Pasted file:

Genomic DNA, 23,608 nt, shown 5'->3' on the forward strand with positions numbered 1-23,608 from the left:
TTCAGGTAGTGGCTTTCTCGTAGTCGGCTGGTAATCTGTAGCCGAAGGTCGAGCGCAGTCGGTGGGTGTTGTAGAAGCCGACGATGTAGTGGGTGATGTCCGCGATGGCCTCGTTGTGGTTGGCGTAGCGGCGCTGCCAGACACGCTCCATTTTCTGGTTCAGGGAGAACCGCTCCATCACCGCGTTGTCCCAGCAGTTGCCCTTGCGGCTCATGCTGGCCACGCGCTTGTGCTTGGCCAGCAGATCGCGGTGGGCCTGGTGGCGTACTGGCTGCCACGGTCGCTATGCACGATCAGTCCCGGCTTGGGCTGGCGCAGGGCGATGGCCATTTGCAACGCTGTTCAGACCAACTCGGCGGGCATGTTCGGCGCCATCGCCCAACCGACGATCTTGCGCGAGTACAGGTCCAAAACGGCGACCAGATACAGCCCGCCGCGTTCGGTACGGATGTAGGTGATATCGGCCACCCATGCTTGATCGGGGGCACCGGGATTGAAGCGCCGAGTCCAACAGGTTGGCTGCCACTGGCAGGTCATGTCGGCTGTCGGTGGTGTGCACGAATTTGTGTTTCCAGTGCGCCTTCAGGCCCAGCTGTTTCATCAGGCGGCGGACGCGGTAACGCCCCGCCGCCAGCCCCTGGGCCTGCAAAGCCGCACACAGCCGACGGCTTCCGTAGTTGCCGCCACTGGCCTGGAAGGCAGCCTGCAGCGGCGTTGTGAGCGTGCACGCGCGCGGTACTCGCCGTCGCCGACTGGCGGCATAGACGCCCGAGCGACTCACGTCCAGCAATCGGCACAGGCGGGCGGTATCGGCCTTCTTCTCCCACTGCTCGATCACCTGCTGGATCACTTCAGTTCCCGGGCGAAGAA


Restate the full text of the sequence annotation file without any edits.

Genomic DNA, 23,608 nt, shown 5'->3' on the forward strand with positions numbered 1-23,608 from the left:
TTCAGGTAGTGGCTTTCTCGTAGTCGGCTGGTAATCTGTAGCCGAAGGTCGAGCGCAGTCGGTGGGTGTTGTAGAAGCCGACGATGTAGTGGGTGATGTCCGCGATGGCCTCGTTGTGGTTGGCGTAGCGGCGCTGCCAGACACGCTCCATTTTCTGGTTCAGGGAGAACCGCTCCATCACCGCGTTGTCCCAGCAGTTGCCCTTGCGGCTCATGCTGGCCACGCGCTTGTGCTTGGCCAGCAGATCGCGGTGGGCCTGGTGGCGTACTGGCTGCCACGGTCGCTATGCACGATCAGTCCCGGCTTGGGCTGGCGCAGGGCGATGGCCATTTGCAACGCTGTTCAGACCAACTCGGCGGGCATGTTCGGCGCCATCGCCCAACCGACGATCTTGCGCGAGTACAGGTCCAAAACGGCGACCAGATACAGCCCGCCGCGTTCGGTACGGATGTAGGTGATATCGGCCACCCATGCTTGATCGGGGGCACCGGGATTGAAGCGCCGAGTCCAACAGGTTGGCTGCCACTGGCAGGTCATGTCGGCTGTCGGTGGTGTGCACGAATTTGTGTTTCCAGTGCGCCTTCAGGCCCAGCTGTTTCATCAGGCGGCGGACGCGGTAACGCCCCGCCGCCAGCCCCTGGGCCTGCAAAGCCGCACACAGCCGACGGCTTCCGTAGTTGCCGCCACTGGCCTGGAAGGCAGCCTGCAGCGGCGTTGTGAGCGTGCACGCGCGCGGTACTCGCCGTCGCCGACTGGCGGCATAGACGCCCGAGCGACTCACGTCCAGCAATCGGCACAGGCGGGCGGTATCGGCCTTCTTCTCCCACTGCTCGATCACCTGCTGGATCACTTCAGTTCCCGGGCGAAGAA